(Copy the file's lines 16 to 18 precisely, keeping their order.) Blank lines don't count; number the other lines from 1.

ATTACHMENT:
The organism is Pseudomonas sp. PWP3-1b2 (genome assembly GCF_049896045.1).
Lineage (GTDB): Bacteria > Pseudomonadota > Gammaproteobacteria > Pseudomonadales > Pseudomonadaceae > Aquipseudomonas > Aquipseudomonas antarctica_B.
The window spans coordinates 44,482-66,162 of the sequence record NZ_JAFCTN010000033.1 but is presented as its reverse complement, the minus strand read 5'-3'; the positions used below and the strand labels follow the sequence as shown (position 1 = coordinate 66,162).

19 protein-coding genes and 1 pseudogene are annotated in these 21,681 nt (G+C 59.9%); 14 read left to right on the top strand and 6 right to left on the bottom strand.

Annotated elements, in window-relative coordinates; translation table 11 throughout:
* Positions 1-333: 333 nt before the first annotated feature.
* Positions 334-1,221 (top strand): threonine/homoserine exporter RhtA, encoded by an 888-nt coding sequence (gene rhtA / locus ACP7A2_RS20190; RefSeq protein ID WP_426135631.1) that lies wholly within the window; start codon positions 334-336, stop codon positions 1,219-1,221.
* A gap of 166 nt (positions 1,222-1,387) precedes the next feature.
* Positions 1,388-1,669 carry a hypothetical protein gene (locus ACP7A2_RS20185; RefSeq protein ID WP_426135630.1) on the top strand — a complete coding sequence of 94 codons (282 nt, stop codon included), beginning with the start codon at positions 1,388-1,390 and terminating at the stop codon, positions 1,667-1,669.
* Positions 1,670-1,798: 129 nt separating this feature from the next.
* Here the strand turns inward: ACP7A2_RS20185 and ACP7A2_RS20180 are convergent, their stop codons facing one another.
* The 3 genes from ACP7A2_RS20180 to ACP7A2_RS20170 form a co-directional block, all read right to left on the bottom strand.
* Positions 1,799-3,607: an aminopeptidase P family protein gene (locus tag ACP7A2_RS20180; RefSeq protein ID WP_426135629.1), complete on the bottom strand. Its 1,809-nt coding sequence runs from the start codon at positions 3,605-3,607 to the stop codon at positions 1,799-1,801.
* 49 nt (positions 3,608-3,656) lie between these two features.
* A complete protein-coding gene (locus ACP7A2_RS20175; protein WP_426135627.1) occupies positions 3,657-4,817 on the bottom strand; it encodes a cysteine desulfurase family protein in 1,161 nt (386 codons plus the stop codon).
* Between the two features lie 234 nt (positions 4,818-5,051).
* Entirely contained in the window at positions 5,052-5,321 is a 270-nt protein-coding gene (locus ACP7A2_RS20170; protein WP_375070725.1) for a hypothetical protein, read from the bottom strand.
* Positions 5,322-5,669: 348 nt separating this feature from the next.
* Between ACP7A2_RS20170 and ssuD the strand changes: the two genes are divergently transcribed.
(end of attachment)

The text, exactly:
* Between the two features lie 234 nt (positions 4,818-5,051).
* Entirely contained in the window at positions 5,052-5,321 is a 270-nt protein-coding gene (locus ACP7A2_RS20170; protein WP_375070725.1) for a hypothetical protein, read from the bottom strand.
* Positions 5,322-5,669: 348 nt separating this feature from the next.